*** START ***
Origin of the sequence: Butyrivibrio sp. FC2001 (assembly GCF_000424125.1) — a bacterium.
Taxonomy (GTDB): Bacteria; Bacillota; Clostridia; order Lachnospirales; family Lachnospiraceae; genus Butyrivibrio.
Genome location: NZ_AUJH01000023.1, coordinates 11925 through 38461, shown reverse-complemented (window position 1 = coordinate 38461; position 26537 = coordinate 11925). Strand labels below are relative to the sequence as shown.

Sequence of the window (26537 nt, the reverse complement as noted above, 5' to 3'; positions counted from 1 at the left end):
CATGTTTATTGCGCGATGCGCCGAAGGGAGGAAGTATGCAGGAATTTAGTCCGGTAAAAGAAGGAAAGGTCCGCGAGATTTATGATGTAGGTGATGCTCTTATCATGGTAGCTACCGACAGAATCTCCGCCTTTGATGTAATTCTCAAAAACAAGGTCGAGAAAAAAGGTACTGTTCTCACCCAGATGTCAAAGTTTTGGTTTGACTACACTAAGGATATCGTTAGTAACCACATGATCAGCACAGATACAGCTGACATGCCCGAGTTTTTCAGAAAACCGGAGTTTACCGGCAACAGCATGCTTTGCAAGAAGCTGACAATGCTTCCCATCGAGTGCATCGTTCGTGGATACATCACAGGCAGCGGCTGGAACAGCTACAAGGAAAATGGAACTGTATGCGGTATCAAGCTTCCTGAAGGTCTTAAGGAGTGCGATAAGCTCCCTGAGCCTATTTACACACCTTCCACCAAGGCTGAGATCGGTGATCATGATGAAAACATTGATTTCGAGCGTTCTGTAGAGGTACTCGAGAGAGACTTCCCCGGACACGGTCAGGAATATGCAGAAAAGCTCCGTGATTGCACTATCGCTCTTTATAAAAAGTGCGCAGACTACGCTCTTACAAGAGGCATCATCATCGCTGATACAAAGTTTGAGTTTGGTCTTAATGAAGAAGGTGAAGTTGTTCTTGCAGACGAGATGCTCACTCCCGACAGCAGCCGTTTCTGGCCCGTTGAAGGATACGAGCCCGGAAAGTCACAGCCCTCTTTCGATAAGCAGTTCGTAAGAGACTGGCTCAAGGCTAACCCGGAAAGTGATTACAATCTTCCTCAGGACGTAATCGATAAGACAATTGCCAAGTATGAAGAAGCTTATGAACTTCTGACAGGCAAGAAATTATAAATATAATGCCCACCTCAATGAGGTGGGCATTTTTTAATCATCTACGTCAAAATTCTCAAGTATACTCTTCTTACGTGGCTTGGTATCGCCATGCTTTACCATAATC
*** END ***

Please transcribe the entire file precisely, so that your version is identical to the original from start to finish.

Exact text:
Origin of the sequence: Butyrivibrio sp. FC2001 (assembly GCF_000424125.1) — a bacterium.
Taxonomy (GTDB): Bacteria; Bacillota; Clostridia; order Lachnospirales; family Lachnospiraceae; genus Butyrivibrio.
Genome location: NZ_AUJH01000023.1, coordinates 11925 through 38461, shown reverse-complemented (window position 1 = coordinate 38461; position 26537 = coordinate 11925). Strand labels below are relative to the sequence as shown.

Sequence of the window (26537 nt, the reverse complement as noted above, 5' to 3'; positions counted from 1 at the left end):
CATGTTTATTGCGCGATGCGCCGAAGGGAGGAAGTATGCAGGAATTTAGTCCGGTAAAAGAAGGAAAGGTCCGCGAGATTTATGATGTAGGTGATGCTCTTATCATGGTAGCTACCGACAGAATCTCCGCCTTTGATGTAATTCTCAAAAACAAGGTCGAGAAAAAAGGTACTGTTCTCACCCAGATGTCAAAGTTTTGGTTTGACTACACTAAGGATATCGTTAGTAACCACATGATCAGCACAGATACAGCTGACATGCCCGAGTTTTTCAGAAAACCGGAGTTTACCGGCAACAGCATGCTTTGCAAGAAGCTGACAATGCTTCCCATCGAGTGCATCGTTCGTGGATACATCACAGGCAGCGGCTGGAACAGCTACAAGGAAAATGGAACTGTATGCGGTATCAAGCTTCCTGAAGGTCTTAAGGAGTGCGATAAGCTCCCTGAGCCTATTTACACACCTTCCACCAAGGCTGAGATCGGTGATCATGATGAAAACATTGATTTCGAGCGTTCTGTAGAGGTACTCGAGAGAGACTTCCCCGGACACGGTCAGGAATATGCAGAAAAGCTCCGTGATTGCACTATCGCTCTTTATAAAAAGTGCGCAGACTACGCTCTTACAAGAGGCATCATCATCGCTGATACAAAGTTTGAGTTTGGTCTTAATGAAGAAGGTGAAGTTGTTCTTGCAGACGAGATGCTCACTCCCGACAGCAGCCGTTTCTGGCCCGTTGAAGGATACGAGCCCGGAAAGTCACAGCCCTCTTTCGATAAGCAGTTCGTAAGAGACTGGCTCAAGGCTAACCCGGAAAGTGATTACAATCTTCCTCAGGACGTAATCGATAAGACAATTGCCAAGTATGAAGAAGCTTATGAACTTCTGACAGGCAAGAAATTATAAATATAATGCCCACCTCAATGAGGTGGGCATTTTTTAATCATCTACGTCAAAATTCTCAAGTATACTCTTCTTACGTGGCTTGGTATCGCCATGCTTTACCATAATC